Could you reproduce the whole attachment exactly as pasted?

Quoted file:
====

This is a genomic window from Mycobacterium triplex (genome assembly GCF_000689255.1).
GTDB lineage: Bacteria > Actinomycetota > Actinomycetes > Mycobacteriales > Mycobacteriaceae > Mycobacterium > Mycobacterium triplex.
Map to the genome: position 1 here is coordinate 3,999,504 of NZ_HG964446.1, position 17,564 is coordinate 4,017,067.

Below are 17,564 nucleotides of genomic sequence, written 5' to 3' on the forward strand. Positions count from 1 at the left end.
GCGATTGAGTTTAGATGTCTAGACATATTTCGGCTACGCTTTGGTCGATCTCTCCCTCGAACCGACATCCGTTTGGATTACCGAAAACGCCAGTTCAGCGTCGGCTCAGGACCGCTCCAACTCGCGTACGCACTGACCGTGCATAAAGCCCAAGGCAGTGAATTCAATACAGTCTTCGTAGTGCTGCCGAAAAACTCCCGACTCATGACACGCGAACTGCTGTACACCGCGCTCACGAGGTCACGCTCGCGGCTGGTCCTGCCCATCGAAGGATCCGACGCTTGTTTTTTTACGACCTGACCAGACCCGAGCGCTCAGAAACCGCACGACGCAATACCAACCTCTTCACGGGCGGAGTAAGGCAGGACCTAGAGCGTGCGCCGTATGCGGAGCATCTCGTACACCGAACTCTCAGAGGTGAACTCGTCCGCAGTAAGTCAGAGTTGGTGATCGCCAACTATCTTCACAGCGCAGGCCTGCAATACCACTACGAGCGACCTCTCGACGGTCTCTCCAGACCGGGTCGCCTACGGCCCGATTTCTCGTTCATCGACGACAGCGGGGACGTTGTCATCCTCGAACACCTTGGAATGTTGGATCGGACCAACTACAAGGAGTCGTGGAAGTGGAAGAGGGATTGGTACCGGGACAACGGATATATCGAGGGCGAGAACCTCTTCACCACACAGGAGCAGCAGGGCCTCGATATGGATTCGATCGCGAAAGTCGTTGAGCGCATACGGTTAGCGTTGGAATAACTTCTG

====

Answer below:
This is a genomic window from Mycobacterium triplex (genome assembly GCF_000689255.1).
GTDB lineage: Bacteria > Actinomycetota > Actinomycetes > Mycobacteriales > Mycobacteriaceae > Mycobacterium > Mycobacterium triplex.
Map to the genome: position 1 here is coordinate 3,999,504 of NZ_HG964446.1, position 17,564 is coordinate 4,017,067.

Below are 17,564 nucleotides of genomic sequence, written 5' to 3' on the forward strand. Positions count from 1 at the left end.
GCGATTGAGTTTAGATGTCTAGACATATTTCGGCTACGCTTTGGTCGATCTCTCCCTCGAACCGACATCCGTTTGGATTACCGAAAACGCCAGTTCAGCGTCGGCTCAGGACCGCTCCAACTCGCGTACGCACTGACCGTGCATAAAGCCCAAGGCAGTGAATTCAATACAGTCTTCGTAGTGCTGCCGAAAAACTCCCGACTCATGACACGCGAACTGCTGTACACCGCGCTCACGAGGTCACGCTCGCGGCTGGTCCTGCCCATCGAAGGATCCGACGCTTGTTTTTTTACGACCTGACCAGACCCGAGCGCTCAGAAACCGCACGACGCAATACCAACCTCTTCACGGGCGGAGTAAGGCAGGACCTAGAGCGTGCGCCGTATGCGGAGCATCTCGTACACCGAACTCTCAGAGGTGAACTCGTCCGCAGTAAGTCAGAGTTGGTGATCGCCAACTATCTTCACAGCGCAGGCCTGCAATACCACTACGAGCGACCTCTCGACGGTCTCTCCAGACCGGGTCGCCTACGGCCCGATTTCTCGTTCATCGACGACAGCGGGGACGTTGTCATCCTCGAACACCTTGGAATGTTGGATCGGACCAACTACAAGGAGTCGTGGAAGTGGAAGAGGGATTGGTACCGGGACAACGGATATATCGAGGGCGAGAACCTCTTCACCACACAGGAGCAGCAGGGCCTCGATATGGATTCGATCGCGAAAGTCGTTGAGCGCATACGGTTAGCGTTGGAATAACTTCTG